The company is believed to be still hoping to salvage its “603” CEC grant which carries later deadlines.
Update: Recargo has released an additional statement from CEO Brian Kariger (below):
We have received nothing but support and encouragement from our parent company, Innogy, to complete the corridors and meet all the requirements of our grant agreements with the CEC. Unfortunately, during the pre-construction process we encountered numerous issues with sites that caused us to seek and acquire alternative locations and make extensive changes to our plans, and due to these issues and further delays in obtaining required approvals, we were unable to complete the southern corridor on the CEC’s schedule.
Nobody is more disappointed than I am about this result. Nevertheless, we continue to work with partners on completing the US-101 corridor. These efforts are ongoing and confidential, and we hope to bring you positive news in the very near future. This has been a humbling experience, and has served only to deepen the profound respect we have for the Tesla Supercharger team, EVgo, Electrify America, and others building high-powered charging routes connecting distant communities.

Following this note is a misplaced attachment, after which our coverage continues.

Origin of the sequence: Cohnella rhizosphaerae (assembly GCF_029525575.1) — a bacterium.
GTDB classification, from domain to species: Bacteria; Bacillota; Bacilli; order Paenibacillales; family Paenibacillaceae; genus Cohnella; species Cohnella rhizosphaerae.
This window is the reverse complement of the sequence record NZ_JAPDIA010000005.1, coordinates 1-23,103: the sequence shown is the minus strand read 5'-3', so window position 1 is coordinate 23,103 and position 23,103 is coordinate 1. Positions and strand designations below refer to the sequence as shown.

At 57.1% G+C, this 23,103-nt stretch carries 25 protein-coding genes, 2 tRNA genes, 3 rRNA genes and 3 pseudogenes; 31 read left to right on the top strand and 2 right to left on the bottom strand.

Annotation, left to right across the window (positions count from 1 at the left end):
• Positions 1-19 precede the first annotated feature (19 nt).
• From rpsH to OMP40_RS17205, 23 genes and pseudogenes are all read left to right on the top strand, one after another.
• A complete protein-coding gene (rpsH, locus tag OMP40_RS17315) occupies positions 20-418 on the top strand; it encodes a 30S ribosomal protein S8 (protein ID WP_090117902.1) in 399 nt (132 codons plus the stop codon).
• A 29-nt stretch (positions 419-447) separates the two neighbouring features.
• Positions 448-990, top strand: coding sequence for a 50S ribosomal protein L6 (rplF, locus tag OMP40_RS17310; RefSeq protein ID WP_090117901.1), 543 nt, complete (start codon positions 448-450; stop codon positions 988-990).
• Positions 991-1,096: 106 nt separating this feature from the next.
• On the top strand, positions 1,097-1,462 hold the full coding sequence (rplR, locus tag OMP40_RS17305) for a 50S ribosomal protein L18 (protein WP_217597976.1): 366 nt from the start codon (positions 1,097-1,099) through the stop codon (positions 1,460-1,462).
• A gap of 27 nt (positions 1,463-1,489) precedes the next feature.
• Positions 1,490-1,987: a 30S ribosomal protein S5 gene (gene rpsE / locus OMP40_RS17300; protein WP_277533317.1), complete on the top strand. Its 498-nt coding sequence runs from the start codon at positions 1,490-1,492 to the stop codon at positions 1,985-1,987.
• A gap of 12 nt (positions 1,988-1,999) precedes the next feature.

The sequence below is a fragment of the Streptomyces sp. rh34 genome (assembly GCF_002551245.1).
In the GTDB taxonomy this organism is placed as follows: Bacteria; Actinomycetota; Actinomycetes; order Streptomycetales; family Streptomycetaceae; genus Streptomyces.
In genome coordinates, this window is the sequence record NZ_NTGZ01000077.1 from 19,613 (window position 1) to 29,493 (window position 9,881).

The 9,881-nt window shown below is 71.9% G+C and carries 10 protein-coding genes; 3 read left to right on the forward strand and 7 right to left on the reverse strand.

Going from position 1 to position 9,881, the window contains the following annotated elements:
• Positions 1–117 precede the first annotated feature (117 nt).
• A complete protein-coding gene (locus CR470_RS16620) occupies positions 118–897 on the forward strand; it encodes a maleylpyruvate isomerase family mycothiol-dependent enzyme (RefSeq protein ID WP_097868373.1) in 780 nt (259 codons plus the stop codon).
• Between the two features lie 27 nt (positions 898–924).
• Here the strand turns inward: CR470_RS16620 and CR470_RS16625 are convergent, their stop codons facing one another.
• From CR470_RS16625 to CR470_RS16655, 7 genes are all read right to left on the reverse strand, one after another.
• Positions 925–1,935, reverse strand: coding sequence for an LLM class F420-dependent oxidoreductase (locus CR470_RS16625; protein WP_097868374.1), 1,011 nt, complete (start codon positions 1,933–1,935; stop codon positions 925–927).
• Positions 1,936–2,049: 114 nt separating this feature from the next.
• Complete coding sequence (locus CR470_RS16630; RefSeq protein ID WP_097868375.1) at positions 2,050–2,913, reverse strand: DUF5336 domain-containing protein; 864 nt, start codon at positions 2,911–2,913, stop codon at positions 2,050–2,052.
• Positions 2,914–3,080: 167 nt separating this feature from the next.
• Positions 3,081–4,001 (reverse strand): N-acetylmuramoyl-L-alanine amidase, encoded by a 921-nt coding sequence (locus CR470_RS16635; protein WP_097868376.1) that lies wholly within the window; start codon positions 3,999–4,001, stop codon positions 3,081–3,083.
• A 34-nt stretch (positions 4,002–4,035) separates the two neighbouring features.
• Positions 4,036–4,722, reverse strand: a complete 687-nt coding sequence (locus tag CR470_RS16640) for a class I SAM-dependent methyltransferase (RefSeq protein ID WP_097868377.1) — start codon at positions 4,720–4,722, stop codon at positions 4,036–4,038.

According to commission staff, the company will need to provide convincing evidence of their intent and capability of completing the “603” grant sites before the CEC is likely to lift its “stop work” order and agree to extend Recargo’s original “603” completion deadlines to March 2021 as Recargo has requested. A purpose of the “stop work” order is to avoid incrementally funding projects that appear unlikely to be completed by the grant deadline.